Location data can help any community take its services to the next level, according to two experts on urban development.
“In government, location is in everything we do,” Christopher Thomas, Director of Government Markets at Esri, said during GovLoop’s online training on Thursday. Esri is a geographic information system (GIS) software provider. GIS software captures, stores, manages and presents geographic data.
Thomas was discussing smart communities, or communities that use internet of things (IoT) sensors to make sense of their information. IoT networks are comprised of all devices that can collect, store and share data.
“It’s really about improving the lives of our citizens through technology,” he said of smart communities. “Smart cities are a journey. It’s not something you just delve into and you drop a couple applications in and you’re done.”
Nick O’Day said he agrees with Thomas because of his tenure as chief data officer (CDO) in Johns Creek, Georgia.
“They want the actual data,” he said of Johns Creek’s 85,904 citizens. “They want to see the changes that we’re making and why we’re making those decisions.”
O’Day said that Johns Creek was incorporated in 2006, immediately inheriting three fire stations from a neighboring community. The community’s origins, he continued, led it to ultimately improve its public safety with GIS.
“There was a big area where we realized they were experiencing a pretty slow response time,” he said of citizens needing firefighters. “Slow was anything at or above ten minutes. We knew we needed another fire station, we just didn’t know the best location.”
According to O’Day, Johns Creek used data about where its firefighters were responding to its citizens the slowest to select the prime location for a new station.
“It’s a really powerful tool to be able to pull this real live data in and be more proactive rather than reactive,” he said of GIS.
O’Day added that Johns Creek also had public safety concerns about the nearby Chattahoochee River, which sits on the community’s southern border and part of its eastern one too. Using GIS, Johns Creek mapped potential river hazards for citizens.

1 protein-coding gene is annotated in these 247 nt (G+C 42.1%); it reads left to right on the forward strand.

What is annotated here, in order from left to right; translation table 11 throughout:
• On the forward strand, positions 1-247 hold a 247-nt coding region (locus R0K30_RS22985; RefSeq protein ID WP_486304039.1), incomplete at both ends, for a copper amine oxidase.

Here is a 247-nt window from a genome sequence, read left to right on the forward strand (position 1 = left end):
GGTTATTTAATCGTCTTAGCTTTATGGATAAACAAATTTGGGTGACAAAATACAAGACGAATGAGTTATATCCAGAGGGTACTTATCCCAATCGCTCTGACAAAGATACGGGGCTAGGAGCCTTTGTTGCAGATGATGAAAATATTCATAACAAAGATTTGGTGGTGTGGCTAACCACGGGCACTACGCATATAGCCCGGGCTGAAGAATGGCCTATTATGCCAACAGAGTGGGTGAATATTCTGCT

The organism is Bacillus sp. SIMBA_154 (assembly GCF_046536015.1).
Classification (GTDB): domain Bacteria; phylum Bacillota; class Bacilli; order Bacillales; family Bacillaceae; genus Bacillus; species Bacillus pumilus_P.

“We have some bridges that are substantially older than others,” he said as an example of what Johns Creek’s water-level GIS sensors mapped. “They sit a lot lower and closer to the water. When we have a lot of flooding, it can create conditions that are unsafe for cars traveling across them.”
Thomas said that governments looking to imitate Johns Creek’s GIS success must follow four tenants for enabling smart communities.
First, Thomas said that communities should factor GIS into their planning and engineering for concerns such as economic growth.
Next, he continued, communities should consider how GIS can improve their operational efficiency and deliver public services better.
Third, Thomas argued that communities should measure data-driven performance metrics using GIS to make better decisions.
Finally, he concluded, communities should utilize GIS to better connect with their citizens through civic inclusion.
“What do they do with all this information?” Thomas asked of smart communities. “They target it to their problems. If you look at smart [communities], it’s kind of like the first city who put in traffic signals. We put in a device and began to look at people’s reactions to it.”
O’Day then recommended that communities embracing GIS for the first time start small to reap the technology’s benefits.
“Try something,” he urged. “You’ll be surprised how much impact you can have with a simple project. You don’t have to do a gigantic open-data portal. Just get something moving to get some traction.”